Last week Oakland in the US saw particularly coercive tactics deployed by the police, who used tear gas to break up hundreds of protesters marching on City Hall.

Police in Oakland in the US used tear gas to break up hundreds of protesters marching on City Hall.

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From Occupy Wall Street to Occupy America: The Emergence of a Mass Movement

A handful of young people started Occupy Wall Street in mid-September, as a protest against the banks and corporations that have grown rich while most Americans have grown poorer.

By Dan La Botz

A handful of young people started Occupy Wall Street in mid-September, as a protest against the banks and corporations that have grown rich while most Americans have grown poorer.

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US “occupy” movement spreads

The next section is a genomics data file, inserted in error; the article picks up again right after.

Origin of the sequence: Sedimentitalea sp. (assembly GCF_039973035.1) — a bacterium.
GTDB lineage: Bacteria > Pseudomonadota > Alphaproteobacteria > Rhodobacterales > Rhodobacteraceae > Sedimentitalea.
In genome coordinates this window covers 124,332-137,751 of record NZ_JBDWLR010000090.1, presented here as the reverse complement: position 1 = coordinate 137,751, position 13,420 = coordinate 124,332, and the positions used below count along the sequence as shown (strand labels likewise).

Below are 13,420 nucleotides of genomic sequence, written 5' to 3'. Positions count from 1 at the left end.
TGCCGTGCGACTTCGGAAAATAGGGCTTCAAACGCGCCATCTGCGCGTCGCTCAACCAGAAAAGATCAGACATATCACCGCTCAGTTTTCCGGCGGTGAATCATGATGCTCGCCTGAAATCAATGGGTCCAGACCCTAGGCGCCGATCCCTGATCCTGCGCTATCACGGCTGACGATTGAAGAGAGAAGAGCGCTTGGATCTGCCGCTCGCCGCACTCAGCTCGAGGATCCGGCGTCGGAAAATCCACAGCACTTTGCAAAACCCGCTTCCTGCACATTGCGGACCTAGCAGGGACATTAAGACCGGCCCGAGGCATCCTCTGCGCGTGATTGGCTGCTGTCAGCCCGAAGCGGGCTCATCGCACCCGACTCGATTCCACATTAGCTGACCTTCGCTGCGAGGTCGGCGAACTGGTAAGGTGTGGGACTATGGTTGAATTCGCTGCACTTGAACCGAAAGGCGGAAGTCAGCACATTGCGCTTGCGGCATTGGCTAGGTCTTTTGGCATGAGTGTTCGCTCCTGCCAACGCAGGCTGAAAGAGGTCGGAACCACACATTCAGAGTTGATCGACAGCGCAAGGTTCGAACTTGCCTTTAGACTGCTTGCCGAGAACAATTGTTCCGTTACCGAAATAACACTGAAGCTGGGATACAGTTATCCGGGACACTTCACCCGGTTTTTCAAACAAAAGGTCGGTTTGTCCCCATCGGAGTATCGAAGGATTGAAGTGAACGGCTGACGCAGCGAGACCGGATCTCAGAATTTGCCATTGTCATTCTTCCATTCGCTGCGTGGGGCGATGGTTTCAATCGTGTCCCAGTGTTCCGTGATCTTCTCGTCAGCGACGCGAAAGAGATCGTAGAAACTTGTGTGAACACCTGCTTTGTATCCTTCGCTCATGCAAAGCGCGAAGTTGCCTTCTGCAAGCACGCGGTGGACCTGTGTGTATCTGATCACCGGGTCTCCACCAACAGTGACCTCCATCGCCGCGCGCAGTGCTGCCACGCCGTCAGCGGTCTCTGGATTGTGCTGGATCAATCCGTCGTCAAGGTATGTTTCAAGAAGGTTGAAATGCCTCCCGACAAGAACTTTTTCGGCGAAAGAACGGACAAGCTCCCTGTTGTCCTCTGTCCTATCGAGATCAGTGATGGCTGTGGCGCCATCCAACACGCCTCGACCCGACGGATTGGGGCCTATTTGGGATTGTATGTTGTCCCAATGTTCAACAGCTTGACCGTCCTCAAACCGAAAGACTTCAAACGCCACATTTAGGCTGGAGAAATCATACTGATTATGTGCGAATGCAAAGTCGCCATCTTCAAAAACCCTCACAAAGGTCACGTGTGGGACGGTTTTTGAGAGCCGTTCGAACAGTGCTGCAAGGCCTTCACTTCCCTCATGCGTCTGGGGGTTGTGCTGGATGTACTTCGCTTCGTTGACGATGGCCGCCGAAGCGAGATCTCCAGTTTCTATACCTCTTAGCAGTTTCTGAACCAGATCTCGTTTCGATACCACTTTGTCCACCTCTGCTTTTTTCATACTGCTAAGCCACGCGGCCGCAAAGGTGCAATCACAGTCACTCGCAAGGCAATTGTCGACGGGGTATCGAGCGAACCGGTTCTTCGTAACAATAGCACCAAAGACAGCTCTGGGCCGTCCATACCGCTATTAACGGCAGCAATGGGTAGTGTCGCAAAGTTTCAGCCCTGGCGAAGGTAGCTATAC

American socialist Dan La Botz explains the mood behind the sit-in protests on Wall Street, New York which are now spreading across the US, including his home city, Cincinnati.

Cincinnati is a microcosm of the country.

Thousands of Cincinnatians face high unemployment, live in poverty, or lack of health insurance, while a handful of multimillionaires live in luxury on the salaries paid by the national and multinational corporations headquartered here.

American socialist Dan La Botz explains the mood behind the sit-in protests on Wall Street, New York which are now spreading across the US, including his home city, Cincinnati.

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Occupying Wall Street

A New York public sector worker and member of the US socialist group Solidarity reports on the round-the-clock protests at New York’s financial centre.

For the past week most of my coworkers and activist networks have been talking about “Occupy Wall St” (OWS) constantly. There’s definitely a buzz, and it extends beyond the “usual suspects” of New York’s progressive/left scene.